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A collection of works from the groundbreaking grantLOVE philanthropic art project What is love? In LOVE: A Visual History of the grantLOVE Project, artist Alexandra Grant’s exploration of that question is documented through a retrospective of her journey engaging in civic art. In 2008, Grant began making editions of her art based on the concept of love and her trademarked LOVE symbol to raise money for arts projects and nonprofit organizations, and this philanthropic art experiment became the grantLOVE project. Partnering with other artists, makers, customers, and to support art projects and nonprofits, Grant explores how philanthropy and art can effectively intersect. This comprehensive history of the grantLOVE project—complete with paintings, prints, sculptures, textiles, jewelry, and architecture—provides a visual meditation on what “love” is, as conceived by Grant and the numerous collaborators showcased here. Compiling more than fourteen years of grantLOVE works and partnerships, this book invites you to reflect on the confluence of philanthropy and the arts and celebrates building community around the roles of love and empathy in contemporary art and culture.
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|Product dimensions:||12.20(w) x 12.13(h) x 1.02(d)|
About the Author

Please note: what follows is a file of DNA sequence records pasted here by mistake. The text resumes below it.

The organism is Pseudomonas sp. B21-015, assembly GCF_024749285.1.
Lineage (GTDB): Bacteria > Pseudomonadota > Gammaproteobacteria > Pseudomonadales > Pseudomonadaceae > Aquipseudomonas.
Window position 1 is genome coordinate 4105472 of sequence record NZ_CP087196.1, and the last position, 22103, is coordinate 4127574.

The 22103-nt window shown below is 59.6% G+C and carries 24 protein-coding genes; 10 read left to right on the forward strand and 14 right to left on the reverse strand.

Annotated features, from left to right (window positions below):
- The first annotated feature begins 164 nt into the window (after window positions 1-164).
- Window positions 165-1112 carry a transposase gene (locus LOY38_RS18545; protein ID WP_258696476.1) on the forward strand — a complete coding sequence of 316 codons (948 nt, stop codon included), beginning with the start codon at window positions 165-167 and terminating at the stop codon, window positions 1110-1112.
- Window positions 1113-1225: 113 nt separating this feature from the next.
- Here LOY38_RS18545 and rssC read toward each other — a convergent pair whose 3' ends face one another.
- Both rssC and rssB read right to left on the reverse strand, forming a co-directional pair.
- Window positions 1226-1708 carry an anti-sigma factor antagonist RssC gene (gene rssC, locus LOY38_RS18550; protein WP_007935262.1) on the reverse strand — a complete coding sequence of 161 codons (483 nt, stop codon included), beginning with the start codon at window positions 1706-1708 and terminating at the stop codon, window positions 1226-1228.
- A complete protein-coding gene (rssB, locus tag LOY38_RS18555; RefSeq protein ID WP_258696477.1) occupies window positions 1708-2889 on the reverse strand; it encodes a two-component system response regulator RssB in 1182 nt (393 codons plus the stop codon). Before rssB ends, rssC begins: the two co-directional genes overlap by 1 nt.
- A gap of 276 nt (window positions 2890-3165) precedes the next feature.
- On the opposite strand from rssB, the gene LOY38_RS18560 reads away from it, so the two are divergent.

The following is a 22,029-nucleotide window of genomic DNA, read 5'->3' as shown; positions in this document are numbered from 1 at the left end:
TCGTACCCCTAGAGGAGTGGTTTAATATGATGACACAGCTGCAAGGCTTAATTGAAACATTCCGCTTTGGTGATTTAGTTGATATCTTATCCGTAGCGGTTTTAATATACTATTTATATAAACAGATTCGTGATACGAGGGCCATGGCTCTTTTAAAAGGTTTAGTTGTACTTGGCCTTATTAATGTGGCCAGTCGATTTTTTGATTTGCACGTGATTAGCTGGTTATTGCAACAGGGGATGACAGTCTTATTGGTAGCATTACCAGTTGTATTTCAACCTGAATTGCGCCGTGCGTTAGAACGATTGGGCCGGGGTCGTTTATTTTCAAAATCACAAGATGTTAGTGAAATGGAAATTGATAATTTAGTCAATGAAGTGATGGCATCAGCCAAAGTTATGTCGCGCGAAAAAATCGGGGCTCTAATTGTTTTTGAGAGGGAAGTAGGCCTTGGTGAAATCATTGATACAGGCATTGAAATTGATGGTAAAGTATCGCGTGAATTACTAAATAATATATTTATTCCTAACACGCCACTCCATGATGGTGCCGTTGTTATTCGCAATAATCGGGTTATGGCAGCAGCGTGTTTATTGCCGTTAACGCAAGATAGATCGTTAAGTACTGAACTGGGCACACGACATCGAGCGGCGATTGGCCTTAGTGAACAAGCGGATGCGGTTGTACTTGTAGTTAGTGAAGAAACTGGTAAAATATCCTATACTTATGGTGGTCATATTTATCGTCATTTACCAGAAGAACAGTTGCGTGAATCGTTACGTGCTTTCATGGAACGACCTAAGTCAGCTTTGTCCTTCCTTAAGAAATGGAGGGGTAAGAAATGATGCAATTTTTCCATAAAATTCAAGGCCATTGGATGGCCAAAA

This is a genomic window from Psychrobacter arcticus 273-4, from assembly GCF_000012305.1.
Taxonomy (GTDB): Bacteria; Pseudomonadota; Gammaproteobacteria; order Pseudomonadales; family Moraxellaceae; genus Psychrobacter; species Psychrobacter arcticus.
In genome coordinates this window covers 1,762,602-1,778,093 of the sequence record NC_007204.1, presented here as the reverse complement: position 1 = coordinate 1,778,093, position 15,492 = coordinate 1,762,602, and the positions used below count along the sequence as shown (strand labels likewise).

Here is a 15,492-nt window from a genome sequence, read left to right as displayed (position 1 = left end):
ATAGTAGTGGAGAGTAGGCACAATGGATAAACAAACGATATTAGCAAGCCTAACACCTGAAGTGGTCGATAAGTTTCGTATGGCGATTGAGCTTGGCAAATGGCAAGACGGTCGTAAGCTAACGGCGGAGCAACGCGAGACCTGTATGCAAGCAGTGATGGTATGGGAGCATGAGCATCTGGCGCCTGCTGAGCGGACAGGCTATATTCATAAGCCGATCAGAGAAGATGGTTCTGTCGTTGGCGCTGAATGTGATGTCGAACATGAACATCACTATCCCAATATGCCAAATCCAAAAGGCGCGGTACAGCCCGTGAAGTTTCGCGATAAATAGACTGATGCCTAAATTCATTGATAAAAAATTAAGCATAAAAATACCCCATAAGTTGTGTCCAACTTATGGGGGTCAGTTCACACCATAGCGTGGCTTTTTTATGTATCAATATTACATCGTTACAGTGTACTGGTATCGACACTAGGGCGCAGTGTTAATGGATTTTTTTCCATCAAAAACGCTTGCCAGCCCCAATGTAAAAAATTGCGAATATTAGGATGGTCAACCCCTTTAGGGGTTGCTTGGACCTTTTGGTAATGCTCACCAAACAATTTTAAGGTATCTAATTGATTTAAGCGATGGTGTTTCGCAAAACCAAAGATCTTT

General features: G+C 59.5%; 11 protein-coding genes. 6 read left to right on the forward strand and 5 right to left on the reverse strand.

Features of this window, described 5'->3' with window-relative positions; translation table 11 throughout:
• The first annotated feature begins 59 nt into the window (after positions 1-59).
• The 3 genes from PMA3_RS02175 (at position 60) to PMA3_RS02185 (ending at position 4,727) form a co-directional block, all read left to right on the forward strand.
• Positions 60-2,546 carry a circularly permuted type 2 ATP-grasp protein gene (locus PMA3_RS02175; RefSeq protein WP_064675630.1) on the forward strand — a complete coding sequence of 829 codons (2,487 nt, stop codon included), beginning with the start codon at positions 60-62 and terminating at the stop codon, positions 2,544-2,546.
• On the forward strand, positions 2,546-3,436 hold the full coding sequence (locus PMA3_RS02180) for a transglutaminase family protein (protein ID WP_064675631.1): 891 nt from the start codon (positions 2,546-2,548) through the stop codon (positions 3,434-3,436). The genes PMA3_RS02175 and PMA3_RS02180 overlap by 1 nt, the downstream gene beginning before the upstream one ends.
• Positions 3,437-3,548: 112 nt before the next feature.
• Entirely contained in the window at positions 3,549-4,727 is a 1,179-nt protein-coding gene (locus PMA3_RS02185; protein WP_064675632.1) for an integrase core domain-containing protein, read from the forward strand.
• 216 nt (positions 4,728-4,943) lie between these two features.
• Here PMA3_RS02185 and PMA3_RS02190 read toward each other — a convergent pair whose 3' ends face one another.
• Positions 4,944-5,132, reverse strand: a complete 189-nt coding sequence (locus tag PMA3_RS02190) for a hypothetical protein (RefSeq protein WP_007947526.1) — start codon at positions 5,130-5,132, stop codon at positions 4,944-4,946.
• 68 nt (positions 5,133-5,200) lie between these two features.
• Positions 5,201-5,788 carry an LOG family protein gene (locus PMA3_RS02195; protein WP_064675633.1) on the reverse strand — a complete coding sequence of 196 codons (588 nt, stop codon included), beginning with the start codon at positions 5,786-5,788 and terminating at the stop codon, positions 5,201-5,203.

Alexandra Grant is a Los Angeles–based artist who—through an exploration of the use of text and language in various media including painting, drawing, sculpture, film, and photography—probes ideas of translation, identity, dis/location, and social responsibility. She is the creator of the grantLOVE project, which has raised funds for arts-based nonprofits, and her work has been exhibited at galleries institutions across the United States and abroad. Roxane Gay is a professor, editor, and the New York Times–bestselling author of Bad Feminist, Hunger, and Difficult Women. She is a contributing opinion writer for the New York Times. Alma Ruiz is a curator and senior fellow at the Center for Business & Management of the Arts, Claremont Graduate University. Ruiz has curated numerous exhibitions at Museum of Contemporary Art (MOCA), and internationally, including the 20 Bienal de Arte Paiz in Guatemala City, the Fundación/Colección Jumex in Mexico City; the Center for Contemporary Art, Tel Aviv; and Espacio Fundación Telefónica, Buenos Aires. Cassandra Coblentz is a curator whose practice champions the artistic process and forefronts creating meaningful, engaging experiences for audiences with works of art. She has curated over fifty exhibitions, including solo projects with Kirsten Everberg, Jean Shin and Brian Ripple, Pae White, and Lyle Ashton Harris. Eman Alami, a graduate of the University of California, Los Angeles, is a creative whose work explores the intersections between creative writing, philosophy, and visual art.